A firm engagement of the A-IOL haptics to the capsular bag's peripheral region will allow transmission of the ciliary muscle forces to the lens optics, and, therefore, functional accommodation. The demonstration of intraocular bonding of IOL materials represents a proof-of-concept for a new paradigm for A-IOLs, and, therefore, a first step towards translation. 
Acknowledgments
This study was funded by the European Research Council under the European Union's Seventh Framework Programme (FP7/2007-2013)/ERC Grant Agreement ERC-2011-AdG-294099 to SM. The current study was also supported by the Spanish government grants FIS2014-56643-R and FIS2017-84753-R to SM; and the FIS2013-49544-EXP to CD. The authors want to thank the Surface Spectroscopies & Surface Plasmon Photonics Group (Instituto de Estructura de la Materia, CSIC) for technical assistance. 
*NA-A and RG-C have equally contributed to this work. 
Disclosure: N. Alejandre-Alba, EP3067015-B1 2015 (P); R. Gutierrez-Contreras, None; C. Dorronsoro, EP3067015-B1 2015 (P); S. Marcos, EP3067015-B1 2015 (P) 
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Supplementary Material
Supplementary Video S1. Intraocular photobonding. 
Supplementary Video S2. Sample preparation. 
Supplementary Video S3. Stretching. 
Figure 1
 
Steps of the surgery and photobonding. (A, B) Flap cut, back and front views. (C) Performance of the main incision. (D) Phacoemulsification. (E) Insertion of the IOL while infusing air through the anterior chamber maintainer. (F) RB insertion. (G) Green light irradiation with a probe. (H) Cut of the cornea after irradiation. The complete intraocular photobonding procedure can be seen in Supplementary Videos S1 to S3.
Figure 1
 
Steps of the surgery and photobonding. (A, B) Flap cut, back and front views. (C) Performance of the main incision. (D) Phacoemulsification. (E) Insertion of the IOL while infusing air through the anterior chamber maintainer. (F) RB insertion. (G) Green light irradiation with a probe. (H) Cut of the cornea after irradiation. The complete intraocular photobonding procedure can be seen in Supplementary Videos S1 to S3.
Figure 2
 
(A) Set up of the stretcher with the sample mounted. (B) Photograph of the plastic strip (yellow) glued to the photobonded IOL (pink). The scleral flap (gray) and plastic strip are clamped to the stretcher.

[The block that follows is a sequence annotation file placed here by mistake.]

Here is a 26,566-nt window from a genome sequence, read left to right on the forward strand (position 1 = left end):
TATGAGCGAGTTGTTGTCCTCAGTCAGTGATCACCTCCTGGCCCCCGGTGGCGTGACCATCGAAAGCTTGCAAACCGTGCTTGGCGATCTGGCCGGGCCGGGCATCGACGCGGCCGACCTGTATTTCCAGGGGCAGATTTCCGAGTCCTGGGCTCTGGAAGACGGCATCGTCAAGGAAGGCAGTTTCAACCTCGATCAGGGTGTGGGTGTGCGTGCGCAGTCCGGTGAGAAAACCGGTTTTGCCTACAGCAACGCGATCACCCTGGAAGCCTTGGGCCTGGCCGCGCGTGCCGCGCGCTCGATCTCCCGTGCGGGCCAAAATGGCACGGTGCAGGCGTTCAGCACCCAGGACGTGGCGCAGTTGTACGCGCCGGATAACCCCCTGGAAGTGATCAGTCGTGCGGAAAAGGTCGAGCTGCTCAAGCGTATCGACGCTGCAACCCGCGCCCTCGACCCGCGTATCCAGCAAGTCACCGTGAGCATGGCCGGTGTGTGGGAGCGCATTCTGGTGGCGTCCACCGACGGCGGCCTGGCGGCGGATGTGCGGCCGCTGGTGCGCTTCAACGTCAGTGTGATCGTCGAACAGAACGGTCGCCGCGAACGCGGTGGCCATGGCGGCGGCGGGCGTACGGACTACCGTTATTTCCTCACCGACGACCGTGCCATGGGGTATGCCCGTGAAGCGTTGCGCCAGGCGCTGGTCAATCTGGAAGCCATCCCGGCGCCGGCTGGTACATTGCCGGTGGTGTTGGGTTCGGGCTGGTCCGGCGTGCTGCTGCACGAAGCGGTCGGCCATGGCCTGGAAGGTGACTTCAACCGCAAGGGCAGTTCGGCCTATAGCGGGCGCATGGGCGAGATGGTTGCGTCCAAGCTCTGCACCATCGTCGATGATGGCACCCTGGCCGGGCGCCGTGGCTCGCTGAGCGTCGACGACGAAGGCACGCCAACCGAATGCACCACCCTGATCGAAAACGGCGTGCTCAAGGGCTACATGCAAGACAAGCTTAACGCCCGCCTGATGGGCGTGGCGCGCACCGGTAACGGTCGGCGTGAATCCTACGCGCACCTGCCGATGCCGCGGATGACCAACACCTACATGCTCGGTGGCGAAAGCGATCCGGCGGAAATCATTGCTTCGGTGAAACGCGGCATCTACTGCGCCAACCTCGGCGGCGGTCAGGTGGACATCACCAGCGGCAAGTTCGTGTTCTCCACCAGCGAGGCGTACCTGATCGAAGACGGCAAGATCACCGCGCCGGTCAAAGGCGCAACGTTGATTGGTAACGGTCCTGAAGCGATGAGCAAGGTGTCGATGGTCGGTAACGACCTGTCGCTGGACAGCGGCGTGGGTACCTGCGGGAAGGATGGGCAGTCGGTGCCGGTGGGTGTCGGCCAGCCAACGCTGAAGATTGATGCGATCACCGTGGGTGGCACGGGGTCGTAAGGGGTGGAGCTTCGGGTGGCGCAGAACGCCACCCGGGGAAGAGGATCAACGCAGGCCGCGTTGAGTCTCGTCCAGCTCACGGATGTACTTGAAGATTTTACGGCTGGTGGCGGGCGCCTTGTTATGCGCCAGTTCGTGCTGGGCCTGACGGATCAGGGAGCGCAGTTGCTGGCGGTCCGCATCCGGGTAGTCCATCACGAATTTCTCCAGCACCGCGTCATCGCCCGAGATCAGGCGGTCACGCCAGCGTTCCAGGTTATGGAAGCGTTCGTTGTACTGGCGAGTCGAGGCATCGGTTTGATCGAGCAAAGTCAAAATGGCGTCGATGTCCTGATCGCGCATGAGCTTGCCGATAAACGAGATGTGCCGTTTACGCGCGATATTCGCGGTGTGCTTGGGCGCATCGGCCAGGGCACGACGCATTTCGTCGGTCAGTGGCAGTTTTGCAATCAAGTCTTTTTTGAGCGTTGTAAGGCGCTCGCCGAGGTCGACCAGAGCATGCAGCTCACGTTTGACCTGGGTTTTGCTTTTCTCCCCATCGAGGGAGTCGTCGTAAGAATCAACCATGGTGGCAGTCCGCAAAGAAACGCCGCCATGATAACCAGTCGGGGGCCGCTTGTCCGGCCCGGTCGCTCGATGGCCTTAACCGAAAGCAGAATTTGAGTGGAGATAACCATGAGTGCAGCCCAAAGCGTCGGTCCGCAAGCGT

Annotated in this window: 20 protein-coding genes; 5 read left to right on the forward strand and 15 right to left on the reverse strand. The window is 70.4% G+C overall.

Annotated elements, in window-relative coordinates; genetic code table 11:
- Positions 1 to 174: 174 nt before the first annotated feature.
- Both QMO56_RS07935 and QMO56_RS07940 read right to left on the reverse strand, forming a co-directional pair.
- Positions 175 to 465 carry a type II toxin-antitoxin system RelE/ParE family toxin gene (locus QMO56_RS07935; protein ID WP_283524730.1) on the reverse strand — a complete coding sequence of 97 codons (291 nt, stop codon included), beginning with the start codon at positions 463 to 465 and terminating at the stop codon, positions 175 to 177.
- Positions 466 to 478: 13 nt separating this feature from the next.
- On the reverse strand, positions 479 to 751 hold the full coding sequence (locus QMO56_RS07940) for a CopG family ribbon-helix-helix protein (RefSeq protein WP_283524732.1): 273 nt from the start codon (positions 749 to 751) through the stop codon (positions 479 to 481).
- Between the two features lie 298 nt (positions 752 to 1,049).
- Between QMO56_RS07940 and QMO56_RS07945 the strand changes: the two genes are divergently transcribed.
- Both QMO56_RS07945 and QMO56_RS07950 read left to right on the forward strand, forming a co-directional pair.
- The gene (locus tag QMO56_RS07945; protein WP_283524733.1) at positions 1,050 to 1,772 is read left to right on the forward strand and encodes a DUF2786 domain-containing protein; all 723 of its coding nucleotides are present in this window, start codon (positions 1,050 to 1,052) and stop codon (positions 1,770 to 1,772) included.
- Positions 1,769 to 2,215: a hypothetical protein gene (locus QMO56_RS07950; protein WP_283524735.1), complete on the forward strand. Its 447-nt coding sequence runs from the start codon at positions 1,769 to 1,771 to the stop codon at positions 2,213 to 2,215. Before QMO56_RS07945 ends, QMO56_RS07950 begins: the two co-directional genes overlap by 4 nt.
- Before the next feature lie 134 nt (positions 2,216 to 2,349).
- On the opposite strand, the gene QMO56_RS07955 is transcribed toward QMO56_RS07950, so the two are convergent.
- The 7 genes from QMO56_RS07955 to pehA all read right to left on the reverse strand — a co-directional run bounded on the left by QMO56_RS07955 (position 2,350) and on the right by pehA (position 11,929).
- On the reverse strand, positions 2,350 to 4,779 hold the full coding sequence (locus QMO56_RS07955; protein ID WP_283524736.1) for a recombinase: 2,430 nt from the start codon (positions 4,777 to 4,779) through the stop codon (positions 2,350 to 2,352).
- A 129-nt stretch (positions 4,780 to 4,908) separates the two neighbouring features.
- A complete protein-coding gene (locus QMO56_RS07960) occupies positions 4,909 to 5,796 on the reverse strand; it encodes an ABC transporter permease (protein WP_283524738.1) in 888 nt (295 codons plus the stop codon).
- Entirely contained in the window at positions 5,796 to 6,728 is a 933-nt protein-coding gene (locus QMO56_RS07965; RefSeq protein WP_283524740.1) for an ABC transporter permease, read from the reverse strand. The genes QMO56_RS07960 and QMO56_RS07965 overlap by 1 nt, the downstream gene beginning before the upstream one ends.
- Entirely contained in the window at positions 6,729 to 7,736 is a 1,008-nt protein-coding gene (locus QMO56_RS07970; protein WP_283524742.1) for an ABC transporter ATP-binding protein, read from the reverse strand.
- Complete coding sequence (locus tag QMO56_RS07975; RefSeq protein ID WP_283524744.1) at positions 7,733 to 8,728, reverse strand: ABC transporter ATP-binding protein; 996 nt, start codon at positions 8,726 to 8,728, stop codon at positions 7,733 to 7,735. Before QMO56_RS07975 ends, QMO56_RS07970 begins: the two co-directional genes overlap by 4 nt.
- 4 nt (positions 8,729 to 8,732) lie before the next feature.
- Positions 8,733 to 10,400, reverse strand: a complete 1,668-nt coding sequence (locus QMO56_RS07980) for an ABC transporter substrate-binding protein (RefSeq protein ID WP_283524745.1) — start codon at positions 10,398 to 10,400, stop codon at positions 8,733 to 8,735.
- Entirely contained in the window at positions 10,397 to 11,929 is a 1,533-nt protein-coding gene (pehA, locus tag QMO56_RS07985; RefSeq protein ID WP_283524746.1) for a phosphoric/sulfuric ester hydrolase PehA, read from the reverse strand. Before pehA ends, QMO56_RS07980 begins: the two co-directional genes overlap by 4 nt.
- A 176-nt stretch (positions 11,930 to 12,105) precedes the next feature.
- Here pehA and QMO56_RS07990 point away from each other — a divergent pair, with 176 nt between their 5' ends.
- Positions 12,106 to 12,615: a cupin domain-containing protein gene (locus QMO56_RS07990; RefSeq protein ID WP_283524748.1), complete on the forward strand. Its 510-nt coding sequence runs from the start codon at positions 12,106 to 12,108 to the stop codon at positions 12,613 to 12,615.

Figure 2
 
(A) Set up of the stretcher with the sample mounted. (B) Photograph of the plastic strip (yellow) glued to the photobonded IOL (pink). The scleral flap (gray) and plastic strip are clamped to the stretcher.
Figure 3
 
(A) 3, 4, 4.5, 5, and 6 mm stretching cycles of the photobonded sample irradiated at 1.6 W/cm2 for 2.5 minutes. Dark line corresponds to the stretching period and the light line corresponds to the relaxation period of the cycle. (B) 5 mm stretching–relaxation cycle (three consecutive repetitions).
Figure 3
 
(A) 3, 4, 4.5, 5, and 6 mm stretching cycles of the photobonded sample irradiated at 1.6 W/cm2 for 2.5 minutes. Dark line corresponds to the stretching period and the light line corresponds to the relaxation period of the cycle. (B) 5 mm stretching–relaxation cycle (three consecutive repetitions).
Figure 4
 
Stretching–relaxation cycles of the photobonded samples irradiated with different irradiances and times. The Figure shows the last stretching cycle of each sample. Samples A and B have symmetric and continuous response around the maximum force, coincident with the maximum displacement. In samples C and D, there is an abrupt force decrease that occurs before the maximum stretching distance, consistent with a tissue breakage. See text for details.
Figure 4
 
Stretching–relaxation cycles of the photobonded samples irradiated with different irradiances and times. The Figure shows the last stretching cycle of each sample. Samples A and B have symmetric and continuous response around the maximum force, coincident with the maximum displacement. In samples C and D, there is an abrupt force decrease that occurs before the maximum stretching distance, consistent with a tissue breakage. See text for details.
Supplement 1
Supplement 2
Supplement 3